Siobhan Davies Studios hosts a fourth exhibition in its Starting Point series presented by the crafts collective 60|40, until 23 September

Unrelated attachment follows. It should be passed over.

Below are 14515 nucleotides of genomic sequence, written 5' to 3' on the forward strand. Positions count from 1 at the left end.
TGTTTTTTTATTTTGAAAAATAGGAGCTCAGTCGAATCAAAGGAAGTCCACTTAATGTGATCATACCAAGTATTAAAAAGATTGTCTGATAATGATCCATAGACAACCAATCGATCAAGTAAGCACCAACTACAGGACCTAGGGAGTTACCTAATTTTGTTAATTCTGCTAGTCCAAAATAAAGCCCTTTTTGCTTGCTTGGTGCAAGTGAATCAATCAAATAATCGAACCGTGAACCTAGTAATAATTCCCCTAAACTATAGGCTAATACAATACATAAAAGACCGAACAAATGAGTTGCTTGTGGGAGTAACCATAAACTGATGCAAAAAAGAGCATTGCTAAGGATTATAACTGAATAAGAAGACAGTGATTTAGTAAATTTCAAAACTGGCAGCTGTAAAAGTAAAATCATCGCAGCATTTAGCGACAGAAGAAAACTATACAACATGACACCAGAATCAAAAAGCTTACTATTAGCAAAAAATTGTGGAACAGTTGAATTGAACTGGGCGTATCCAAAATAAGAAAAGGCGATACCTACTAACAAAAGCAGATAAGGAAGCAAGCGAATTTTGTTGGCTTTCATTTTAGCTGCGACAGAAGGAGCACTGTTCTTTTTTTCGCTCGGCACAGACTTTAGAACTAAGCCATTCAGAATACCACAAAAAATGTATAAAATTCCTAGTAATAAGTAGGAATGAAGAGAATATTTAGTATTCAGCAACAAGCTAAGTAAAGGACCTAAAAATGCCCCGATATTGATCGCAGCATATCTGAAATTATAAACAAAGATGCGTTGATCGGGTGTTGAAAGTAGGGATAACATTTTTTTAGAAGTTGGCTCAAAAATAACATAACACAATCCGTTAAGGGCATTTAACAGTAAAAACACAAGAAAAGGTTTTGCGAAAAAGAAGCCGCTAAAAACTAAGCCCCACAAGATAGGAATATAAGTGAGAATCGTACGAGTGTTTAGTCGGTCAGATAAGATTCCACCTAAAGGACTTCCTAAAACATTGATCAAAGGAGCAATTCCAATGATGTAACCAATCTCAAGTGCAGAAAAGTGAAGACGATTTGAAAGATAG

Each year three artists are asked to create new work in response both to the actual studios itself – a satisfying marriage of Victorian and contemporary created by architect Sarah Wigglesworth – and the dancers it houses. The idea is to see how dance, and its key component of the body in motion, feeds into different artistic practices, in the process breaking down artificial barriers between them. Silversmith Ane Christensen has taken the actual building as her starting point, picking up on its contrasting styles to create two sculptures out of found concrete rubble. They’re full of contrasts, with old weathered-looking surfaces inspired by the building’s original architecture contrasting with cleaner, more contemporary looking elements. Rhian Solomon is also interested in the fabric of the building, but in her case it’s the way humans react with it. She’s worked with dancer David Carqueijeiro to create a series of photographs and sketches showing how the building’s users experience it through touch. Fliss Quick has also worked with a dancer (Iris Chan), but in her case it’s the movements of the office workers that she’s interested in, creating with Chan a film that choreographs these everyday movements into an unexpected dance form.